Topic: KEA Industrial Area

Topic type:

While the land on Tamarangi Drive opposite the Tasman Mills is now known as the KEA Industrial Area, businesses were operating here as early as 1953.

 This area was first used for Retail and Industrial businesses in 1953 until 1956. The first business in this area was Bryce and Stace operating a general store,which sold anything and everything. The original Bryce and Stace store was situated near the Fletcher’s Construction camp at Onepu, on the corner of Onepu Springs Road where the entrance to the airfield was. Shortly afterwards the decision was made to move the Fletcher’s camp to the south side of the mill site along Bridge Road (now Tamarangi Drive). At the same time, Bryce and Stace moved their business to Bridge Road opposite the new camp site. At this time they enlarged the size of their building.

Shortly afterwards other businesses established themselves in the same area. Jim Barr’s Snack Bar and McChesney’s Shoe Store were opposite the Council Depot. OnAdolph's Cycles & Motors July 1955 the other side of Emere & Paora Ngaheu’s house were the premises of McGlynn’s Menswear, Adolph’s Cycles and Motors, Bryce and Stace on the road front with Kawerau Engineering and Kawerau Rental Cars behind. Further along the road was the Paeroa Beer Agency, Kawerau Fruit Supply and Ross Neiderer Car Sales next to Johnny Broderick’s Service Station. Magnus Lennie also had a business in this area. On the corner by the road to Lake Pupuwharau was the original TAB. The premises which these businesses operated from were only temporary and were demolished when the permanent shopping centre in the town was completed. Some of the temporary businesses including Adolph’s Cycles and Motors and McChesney’s Shoe Store had moved into the new premises in the town centre by 1957.

The area used for the temporary businesses remained unoccupied until Kawerau Enterprise Agency commenced building KEA One in 1986. Tasman Pulp & Paper’s Graham suggested the KEA concept  in 1984 following his visit to Britain where he had seen Enterprise Agencies backed by corporates. A steering committee was set up to develop the idea. It included Ron Wells, Graham Ogilvie, Ron Hardie, Bill Lockyer, Allan Baker, Bev Adlam, Frank Duxfield and Lyn Hartley. Allen Mayo and Alison Beer from Tasman Lumber were also key contributors in the early stages, although they weren't a part of the initial start up team, a few years later they were key to KEA's survival. Other key people included long time Chairman Peter Sligh who ensured Tasman's ongoing commitment and Kawerau Mayor Lyn Hartley who kept Council on board despite some strong opposition and the risk of loss of support in Council and in the community. Council support was doubly important because Fletcher Challenge had made Tasman's commitment contignent upon community involvement.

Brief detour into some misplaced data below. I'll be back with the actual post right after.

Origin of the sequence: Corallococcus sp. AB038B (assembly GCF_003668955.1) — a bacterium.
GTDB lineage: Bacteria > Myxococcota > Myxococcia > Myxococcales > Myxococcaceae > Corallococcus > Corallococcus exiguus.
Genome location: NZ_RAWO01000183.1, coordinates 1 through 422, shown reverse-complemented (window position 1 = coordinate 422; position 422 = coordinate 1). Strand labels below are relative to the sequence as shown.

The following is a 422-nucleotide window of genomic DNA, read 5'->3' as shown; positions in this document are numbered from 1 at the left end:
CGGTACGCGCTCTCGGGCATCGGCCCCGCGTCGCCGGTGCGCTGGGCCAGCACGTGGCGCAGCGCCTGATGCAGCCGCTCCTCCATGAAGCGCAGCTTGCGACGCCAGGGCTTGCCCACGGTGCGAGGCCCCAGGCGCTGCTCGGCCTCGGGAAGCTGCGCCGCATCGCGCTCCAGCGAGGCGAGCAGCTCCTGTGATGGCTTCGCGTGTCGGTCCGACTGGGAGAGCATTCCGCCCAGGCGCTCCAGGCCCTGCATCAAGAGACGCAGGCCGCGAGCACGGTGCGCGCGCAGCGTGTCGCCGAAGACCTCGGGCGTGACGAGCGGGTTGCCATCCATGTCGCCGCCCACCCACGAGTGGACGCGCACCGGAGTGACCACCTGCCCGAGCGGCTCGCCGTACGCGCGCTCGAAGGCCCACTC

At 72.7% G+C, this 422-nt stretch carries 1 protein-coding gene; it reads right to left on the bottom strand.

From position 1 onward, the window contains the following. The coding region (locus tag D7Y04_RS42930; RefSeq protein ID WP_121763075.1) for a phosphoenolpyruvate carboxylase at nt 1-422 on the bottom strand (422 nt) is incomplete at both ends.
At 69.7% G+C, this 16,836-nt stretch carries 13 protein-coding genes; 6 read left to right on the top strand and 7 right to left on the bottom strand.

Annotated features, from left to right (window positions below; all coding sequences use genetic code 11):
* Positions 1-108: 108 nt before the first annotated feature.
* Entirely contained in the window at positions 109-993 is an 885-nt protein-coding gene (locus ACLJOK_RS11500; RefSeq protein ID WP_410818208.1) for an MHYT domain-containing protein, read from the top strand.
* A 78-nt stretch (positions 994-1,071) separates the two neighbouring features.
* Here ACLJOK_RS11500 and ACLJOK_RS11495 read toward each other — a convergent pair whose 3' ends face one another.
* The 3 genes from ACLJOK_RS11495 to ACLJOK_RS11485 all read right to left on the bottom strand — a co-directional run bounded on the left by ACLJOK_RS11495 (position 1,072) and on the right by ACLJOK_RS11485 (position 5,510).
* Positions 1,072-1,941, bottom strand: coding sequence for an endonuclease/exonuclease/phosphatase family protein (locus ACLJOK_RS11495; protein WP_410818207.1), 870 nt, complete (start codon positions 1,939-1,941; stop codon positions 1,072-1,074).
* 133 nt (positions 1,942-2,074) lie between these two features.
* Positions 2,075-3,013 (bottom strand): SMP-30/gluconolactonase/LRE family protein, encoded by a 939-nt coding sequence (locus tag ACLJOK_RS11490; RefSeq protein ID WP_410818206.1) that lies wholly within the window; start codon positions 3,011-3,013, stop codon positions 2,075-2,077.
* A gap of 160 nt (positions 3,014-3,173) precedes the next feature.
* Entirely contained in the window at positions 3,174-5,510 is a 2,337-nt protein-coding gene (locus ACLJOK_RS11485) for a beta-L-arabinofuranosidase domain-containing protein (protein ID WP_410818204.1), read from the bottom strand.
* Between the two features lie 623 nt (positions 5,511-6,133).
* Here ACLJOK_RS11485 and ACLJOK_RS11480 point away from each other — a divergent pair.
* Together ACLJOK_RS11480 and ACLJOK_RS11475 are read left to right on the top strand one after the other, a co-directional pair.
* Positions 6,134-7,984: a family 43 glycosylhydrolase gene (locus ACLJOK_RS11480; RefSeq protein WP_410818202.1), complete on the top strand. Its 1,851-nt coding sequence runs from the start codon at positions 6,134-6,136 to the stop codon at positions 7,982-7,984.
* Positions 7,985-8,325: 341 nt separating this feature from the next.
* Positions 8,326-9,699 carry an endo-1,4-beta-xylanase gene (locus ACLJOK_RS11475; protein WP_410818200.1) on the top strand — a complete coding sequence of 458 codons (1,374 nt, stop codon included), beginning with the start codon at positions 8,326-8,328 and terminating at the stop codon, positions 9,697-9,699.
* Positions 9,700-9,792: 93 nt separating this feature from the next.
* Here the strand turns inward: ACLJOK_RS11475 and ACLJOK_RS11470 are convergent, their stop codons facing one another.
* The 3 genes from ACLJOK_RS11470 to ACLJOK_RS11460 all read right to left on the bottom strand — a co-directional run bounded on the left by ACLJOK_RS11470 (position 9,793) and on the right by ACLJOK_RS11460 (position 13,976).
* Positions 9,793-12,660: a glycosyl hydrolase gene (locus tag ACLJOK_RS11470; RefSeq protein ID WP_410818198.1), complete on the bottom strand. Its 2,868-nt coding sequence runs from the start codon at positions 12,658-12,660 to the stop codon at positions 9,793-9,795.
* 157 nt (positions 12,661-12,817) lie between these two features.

KEA was formed as an Incorporated Society, registered on the 14th March 1985. The initial funding was made up from:

Kawerau Borough Council $25,000
Tasman Pulp & Paper Co $25,000
Tasman Forestry $12,500
Tasman Lumber $12,500
Kawerau Business Assn $ 8,076
Govt (CEIS) $25,000

In the first year, 1985, KEA took a head lease over the “Tasman Lodge” for use by small scale businesses. The head lease arrangements were that KEA maintained the buildings, and paid a retainer back to the landlord, Tasman Pulp & Paper Co. This had a two-fold effect in that it created a direction of independence and maintained the assets of the town while creating the new business locations needed within the town. With the initial funding a temporary measure, with Tasman due to dismantle the Tasman Lodge, KEA set about raising capital to build an Industrial Park. Graham Ogilvie of Tasman Pulp & Paper Co saw this as a measure to assist the community to adjust to the forth-coming reductions in manning levels at the mill. Community Bonds were issued at high interest rates to attract ownership in the proposed development. This did not raise the full amount of capital required so, Tasman (now Norske-Skog Tasman and Carter Holt Harvey Tasman) provided a loan to KEA for up to $1 million dollars, secured over the building and land of the Industrial Park. The terms of the loan were that it could be taken up partially or all as cash or guarantor facilities, for an indefinite period of 0% interest rates. All excess revenue generated by the Park was to be held in Trust until such a time as the Community Bonds were repaid first, and then the Tasman loans were to be repaid.

A number of enterprises started in KEA 1 in 1986. This building filled quickly so a decision was made to build KEA 2 alongside. This was funded with another issue of Community Bonds and a further interest free loan from Tasman. The Bonds were repaid as they fell due in 1990-1992.

The Park enjoys a high level of occupancy and gives KEA a significant profile. It is envisaged that a private venture (KEA 3) will be built within the next 2 years on land sold. The income from the Industrial Park funds KEA and surplus was used to repay the original loan. The Industrial Park has further land available for development, and KEA is working with both Whakatane and Kawerau District Councils and local land owners to secure additional land for lease and industrial development.

This area has gradually developed into the industrial hub it is today with businesses located in the Manukorihi and Paroa Street area of Kawerau. These businesses provide retail, specialised workshops and trades people to service the mills and town.

The Sir James Fletcher Kawerau Museum curated an exhibition on the KEA Industrial Area September 2013 - March 2014.


Moore, Ken. "Kawerau: Its history and background". 1990.

Rimmer, Kel

KEA website:

KEA Industrial Area